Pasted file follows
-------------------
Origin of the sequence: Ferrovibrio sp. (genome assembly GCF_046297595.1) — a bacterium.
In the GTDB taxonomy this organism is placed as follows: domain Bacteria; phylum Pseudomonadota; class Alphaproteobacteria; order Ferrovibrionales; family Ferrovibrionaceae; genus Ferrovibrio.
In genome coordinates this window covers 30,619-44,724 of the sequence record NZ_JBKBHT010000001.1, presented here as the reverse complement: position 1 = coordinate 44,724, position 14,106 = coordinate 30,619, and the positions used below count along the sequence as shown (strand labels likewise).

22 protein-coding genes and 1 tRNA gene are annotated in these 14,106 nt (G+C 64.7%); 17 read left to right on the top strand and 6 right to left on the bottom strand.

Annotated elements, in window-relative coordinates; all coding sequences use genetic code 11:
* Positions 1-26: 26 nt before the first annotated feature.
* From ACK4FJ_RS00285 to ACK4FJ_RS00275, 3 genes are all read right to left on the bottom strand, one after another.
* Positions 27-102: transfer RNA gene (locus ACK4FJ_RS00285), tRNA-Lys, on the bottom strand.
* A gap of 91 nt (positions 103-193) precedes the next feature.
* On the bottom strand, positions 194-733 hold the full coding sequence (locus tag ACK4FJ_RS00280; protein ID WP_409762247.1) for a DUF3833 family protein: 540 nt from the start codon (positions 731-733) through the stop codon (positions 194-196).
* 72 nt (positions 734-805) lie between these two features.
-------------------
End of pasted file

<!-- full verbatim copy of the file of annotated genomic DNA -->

Origin of the sequence: Ferrovibrio sp. (genome assembly GCF_046297595.1) — a bacterium.
In the GTDB taxonomy this organism is placed as follows: domain Bacteria; phylum Pseudomonadota; class Alphaproteobacteria; order Ferrovibrionales; family Ferrovibrionaceae; genus Ferrovibrio.
In genome coordinates this window covers 30,619-44,724 of the sequence record NZ_JBKBHT010000001.1, presented here as the reverse complement: position 1 = coordinate 44,724, position 14,106 = coordinate 30,619, and the positions used below count along the sequence as shown (strand labels likewise).

22 protein-coding genes and 1 tRNA gene are annotated in these 14,106 nt (G+C 64.7%); 17 read left to right on the top strand and 6 right to left on the bottom strand.

Annotated elements, in window-relative coordinates; all coding sequences use genetic code 11:
* Positions 1-26: 26 nt before the first annotated feature.
* From ACK4FJ_RS00285 to ACK4FJ_RS00275, 3 genes are all read right to left on the bottom strand, one after another.
* Positions 27-102: transfer RNA gene (locus ACK4FJ_RS00285), tRNA-Lys, on the bottom strand.
* A gap of 91 nt (positions 103-193) precedes the next feature.
* On the bottom strand, positions 194-733 hold the full coding sequence (locus tag ACK4FJ_RS00280; protein ID WP_409762247.1) for a DUF3833 family protein: 540 nt from the start codon (positions 731-733) through the stop codon (positions 194-196).
* 72 nt (positions 734-805) lie between these two features.